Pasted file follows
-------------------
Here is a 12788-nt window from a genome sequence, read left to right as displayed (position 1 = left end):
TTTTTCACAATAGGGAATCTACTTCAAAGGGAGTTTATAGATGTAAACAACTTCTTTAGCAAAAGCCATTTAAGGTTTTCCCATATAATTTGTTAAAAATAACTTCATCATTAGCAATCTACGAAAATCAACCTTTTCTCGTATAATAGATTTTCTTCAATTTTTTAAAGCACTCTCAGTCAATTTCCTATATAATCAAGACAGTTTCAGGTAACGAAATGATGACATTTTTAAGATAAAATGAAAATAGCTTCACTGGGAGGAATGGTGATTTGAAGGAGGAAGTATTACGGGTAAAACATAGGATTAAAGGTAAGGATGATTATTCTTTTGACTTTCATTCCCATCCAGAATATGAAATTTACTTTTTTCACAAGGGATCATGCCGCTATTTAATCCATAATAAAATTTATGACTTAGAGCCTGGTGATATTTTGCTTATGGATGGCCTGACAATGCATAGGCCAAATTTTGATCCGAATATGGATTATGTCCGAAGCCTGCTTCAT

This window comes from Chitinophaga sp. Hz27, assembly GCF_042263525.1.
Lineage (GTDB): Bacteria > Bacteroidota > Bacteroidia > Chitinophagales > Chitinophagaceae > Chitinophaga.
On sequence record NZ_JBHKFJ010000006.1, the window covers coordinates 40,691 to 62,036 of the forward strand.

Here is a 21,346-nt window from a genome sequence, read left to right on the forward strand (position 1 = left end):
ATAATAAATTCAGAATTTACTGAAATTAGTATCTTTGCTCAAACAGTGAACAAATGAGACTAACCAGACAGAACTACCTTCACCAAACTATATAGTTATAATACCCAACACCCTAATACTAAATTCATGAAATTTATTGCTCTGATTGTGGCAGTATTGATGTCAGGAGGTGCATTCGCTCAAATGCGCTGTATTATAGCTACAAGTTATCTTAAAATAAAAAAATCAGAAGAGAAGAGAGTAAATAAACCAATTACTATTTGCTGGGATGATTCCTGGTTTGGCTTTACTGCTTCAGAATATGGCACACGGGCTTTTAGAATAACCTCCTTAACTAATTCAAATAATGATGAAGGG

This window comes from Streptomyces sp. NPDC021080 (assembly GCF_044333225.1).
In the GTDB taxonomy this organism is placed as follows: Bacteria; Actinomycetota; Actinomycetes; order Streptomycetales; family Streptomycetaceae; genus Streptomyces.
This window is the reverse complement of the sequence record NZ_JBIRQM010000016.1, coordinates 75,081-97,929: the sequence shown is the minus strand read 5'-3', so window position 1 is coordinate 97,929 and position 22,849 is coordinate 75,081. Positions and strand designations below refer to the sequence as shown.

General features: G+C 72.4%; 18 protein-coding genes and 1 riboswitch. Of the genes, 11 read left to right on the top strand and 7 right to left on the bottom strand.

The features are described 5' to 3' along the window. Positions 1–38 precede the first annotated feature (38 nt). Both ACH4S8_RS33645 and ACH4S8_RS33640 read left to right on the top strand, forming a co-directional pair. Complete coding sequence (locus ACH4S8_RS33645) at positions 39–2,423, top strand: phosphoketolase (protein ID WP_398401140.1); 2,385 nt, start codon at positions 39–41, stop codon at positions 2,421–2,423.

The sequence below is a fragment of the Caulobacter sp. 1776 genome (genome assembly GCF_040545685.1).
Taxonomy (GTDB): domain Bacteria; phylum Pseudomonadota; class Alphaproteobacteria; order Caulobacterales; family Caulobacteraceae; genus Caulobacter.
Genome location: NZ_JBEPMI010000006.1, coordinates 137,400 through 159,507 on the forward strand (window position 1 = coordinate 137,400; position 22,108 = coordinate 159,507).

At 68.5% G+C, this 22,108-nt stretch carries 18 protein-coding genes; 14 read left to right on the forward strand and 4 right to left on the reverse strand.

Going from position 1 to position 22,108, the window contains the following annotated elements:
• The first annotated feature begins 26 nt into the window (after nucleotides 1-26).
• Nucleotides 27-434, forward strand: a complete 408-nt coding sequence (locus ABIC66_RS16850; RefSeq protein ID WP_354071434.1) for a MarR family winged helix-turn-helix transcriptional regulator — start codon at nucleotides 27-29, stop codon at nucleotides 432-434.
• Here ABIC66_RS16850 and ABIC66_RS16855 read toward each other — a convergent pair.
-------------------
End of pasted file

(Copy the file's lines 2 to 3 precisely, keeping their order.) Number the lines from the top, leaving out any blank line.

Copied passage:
TTTTTCACAATAGGGAATCTACTTCAAAGGGAGTTTATAGATGTAAACAACTTCTTTAGCAAAAGCCATTTAAGGTTTTCCCATATAATTTGTTAAAAATAACTTCATCATTAGCAATCTACGAAAATCAACCTTTTCTCGTATAATAGATTTTCTTCAATTTTTTAAAGCACTCTCAGTCAATTTCCTATATAATCAAGACAGTTTCAGGTAACGAAATGATGACATTTTTAAGATAAAATGAAAATAGCTTCACTGGGAGGAATGGTGATTTGAAGGAGGAAGTATTACGGGTAAAACATAGGATTAAAGGTAAGGATGATTATTCTTTTGACTTTCATTCCCATCCAGAATATGAAATTTACTTTTTTCACAAGGGATCATGCCGCTATTTAATCCATAATAAAATTTATGACTTAGAGCCTGGTGATATTTTGCTTATGGATGGCCTGACAATGCATAGGCCAAATTTTGATCCGAATATGGATTATGTCCGAAGCCTGCTTCAT

This window comes from Chitinophaga sp. Hz27, assembly GCF_042263525.1.